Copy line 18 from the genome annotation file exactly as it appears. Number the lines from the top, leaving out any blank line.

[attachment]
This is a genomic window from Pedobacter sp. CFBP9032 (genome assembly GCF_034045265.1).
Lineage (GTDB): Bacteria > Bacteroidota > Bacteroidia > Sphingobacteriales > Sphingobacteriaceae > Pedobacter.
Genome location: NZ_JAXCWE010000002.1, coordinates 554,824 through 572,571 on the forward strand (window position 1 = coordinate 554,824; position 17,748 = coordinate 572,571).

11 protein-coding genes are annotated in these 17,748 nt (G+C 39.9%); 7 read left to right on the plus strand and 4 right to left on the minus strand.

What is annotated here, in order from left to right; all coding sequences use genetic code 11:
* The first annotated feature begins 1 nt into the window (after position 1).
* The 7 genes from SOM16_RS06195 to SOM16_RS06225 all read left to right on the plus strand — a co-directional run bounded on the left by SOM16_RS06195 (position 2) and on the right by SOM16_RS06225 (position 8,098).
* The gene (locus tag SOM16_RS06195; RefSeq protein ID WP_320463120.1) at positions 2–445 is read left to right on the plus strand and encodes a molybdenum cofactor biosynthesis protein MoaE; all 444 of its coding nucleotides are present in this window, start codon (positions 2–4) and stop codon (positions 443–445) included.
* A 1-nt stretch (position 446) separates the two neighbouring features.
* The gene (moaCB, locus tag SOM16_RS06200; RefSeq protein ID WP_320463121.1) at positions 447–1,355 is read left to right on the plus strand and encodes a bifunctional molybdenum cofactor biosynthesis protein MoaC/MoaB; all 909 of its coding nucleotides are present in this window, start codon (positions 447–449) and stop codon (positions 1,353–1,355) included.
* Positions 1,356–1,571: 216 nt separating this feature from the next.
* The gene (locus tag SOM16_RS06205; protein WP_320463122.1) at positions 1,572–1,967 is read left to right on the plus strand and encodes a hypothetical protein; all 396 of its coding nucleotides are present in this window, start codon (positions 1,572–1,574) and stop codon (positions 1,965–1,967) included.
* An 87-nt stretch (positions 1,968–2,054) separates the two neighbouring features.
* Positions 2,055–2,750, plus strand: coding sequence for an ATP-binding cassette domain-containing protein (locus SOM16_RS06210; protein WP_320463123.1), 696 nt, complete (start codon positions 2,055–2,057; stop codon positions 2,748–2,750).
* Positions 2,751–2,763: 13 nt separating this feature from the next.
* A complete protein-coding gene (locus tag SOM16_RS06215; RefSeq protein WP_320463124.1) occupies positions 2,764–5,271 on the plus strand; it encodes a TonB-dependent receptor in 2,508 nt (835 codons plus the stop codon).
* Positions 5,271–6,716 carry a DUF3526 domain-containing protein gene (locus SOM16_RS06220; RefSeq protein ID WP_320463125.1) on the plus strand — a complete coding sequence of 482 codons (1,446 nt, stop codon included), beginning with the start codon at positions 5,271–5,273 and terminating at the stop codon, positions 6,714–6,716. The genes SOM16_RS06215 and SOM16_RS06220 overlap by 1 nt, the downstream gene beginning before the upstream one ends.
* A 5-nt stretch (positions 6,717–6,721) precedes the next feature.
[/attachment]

* A 5-nt stretch (positions 6,717–6,721) precedes the next feature.